That the king of Moab would come to rule over Israel was, in retrospect, as foregone a conclusion as if it had been ordained by God. The ruling factions of the land had fostered a sense of disillusionment in Israel’s lower class to further their own ends, and this latent tribalism soon gave way to open animosity. The Israelites saw themselves as a people divided and under siege from within, every family and neighborhood and village believing itself to be the “real” Israel.
Into this maelstrom stepped Eglon, a strongman who even though he was an outsider promised to return Israel to an earlier, better era. His propaganda arrived ahead of his armies, and under his direction, the combined forces of the Moabites, Ammonites, and Amalekites seized the city of Jericho. Roughly a fifth of the Israelites were only too happy to deliver their nation into the hands of these conquerers.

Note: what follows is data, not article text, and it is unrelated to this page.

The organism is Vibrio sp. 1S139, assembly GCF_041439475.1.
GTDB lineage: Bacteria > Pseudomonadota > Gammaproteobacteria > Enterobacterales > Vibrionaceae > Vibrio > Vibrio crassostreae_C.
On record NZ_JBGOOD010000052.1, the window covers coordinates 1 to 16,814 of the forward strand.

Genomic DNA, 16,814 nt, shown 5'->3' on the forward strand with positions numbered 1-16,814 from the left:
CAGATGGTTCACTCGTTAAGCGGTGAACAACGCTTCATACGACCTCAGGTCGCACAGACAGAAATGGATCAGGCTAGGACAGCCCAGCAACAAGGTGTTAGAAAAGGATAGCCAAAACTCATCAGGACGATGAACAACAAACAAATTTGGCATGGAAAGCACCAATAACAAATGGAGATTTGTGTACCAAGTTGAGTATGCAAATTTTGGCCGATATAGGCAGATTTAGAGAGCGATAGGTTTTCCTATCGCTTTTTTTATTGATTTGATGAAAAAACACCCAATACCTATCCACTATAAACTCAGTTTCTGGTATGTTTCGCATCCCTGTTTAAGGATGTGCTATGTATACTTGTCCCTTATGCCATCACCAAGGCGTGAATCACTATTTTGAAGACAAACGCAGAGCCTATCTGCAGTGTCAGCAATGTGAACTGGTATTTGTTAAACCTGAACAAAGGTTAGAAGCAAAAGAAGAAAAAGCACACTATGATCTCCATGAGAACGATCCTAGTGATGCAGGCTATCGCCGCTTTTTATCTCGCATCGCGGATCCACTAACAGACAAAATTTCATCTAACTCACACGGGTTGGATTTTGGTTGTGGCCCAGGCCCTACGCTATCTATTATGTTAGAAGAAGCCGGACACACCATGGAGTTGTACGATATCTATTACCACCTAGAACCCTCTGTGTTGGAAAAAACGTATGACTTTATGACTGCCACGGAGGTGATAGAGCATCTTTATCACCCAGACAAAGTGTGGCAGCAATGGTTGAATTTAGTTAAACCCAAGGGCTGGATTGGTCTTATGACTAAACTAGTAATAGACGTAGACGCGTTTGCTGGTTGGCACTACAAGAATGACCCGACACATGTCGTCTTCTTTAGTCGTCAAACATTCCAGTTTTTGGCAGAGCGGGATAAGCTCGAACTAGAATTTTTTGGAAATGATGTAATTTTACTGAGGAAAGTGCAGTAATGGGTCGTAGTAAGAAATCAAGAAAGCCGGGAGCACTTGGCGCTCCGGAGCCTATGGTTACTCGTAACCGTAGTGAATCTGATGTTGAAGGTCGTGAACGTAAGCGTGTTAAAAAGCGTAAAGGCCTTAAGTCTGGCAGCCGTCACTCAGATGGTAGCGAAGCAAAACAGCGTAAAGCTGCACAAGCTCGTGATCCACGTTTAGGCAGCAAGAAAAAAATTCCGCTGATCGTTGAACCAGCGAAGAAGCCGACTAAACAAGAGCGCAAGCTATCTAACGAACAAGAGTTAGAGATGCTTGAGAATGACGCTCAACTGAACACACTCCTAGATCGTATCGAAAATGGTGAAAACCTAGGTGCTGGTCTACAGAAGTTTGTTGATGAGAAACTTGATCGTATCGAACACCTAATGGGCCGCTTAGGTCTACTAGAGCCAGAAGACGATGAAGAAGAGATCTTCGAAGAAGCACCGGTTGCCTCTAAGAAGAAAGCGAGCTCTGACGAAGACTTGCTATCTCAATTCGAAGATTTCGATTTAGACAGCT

Eglon’s reign lasted for eighteen years before he was killed by an assassin and the Moabite army driven back across the River Jordan. The Israelites were able to keep their disparate factions together for eighty years before things once more degenerated to the point where another despot was able to seize power.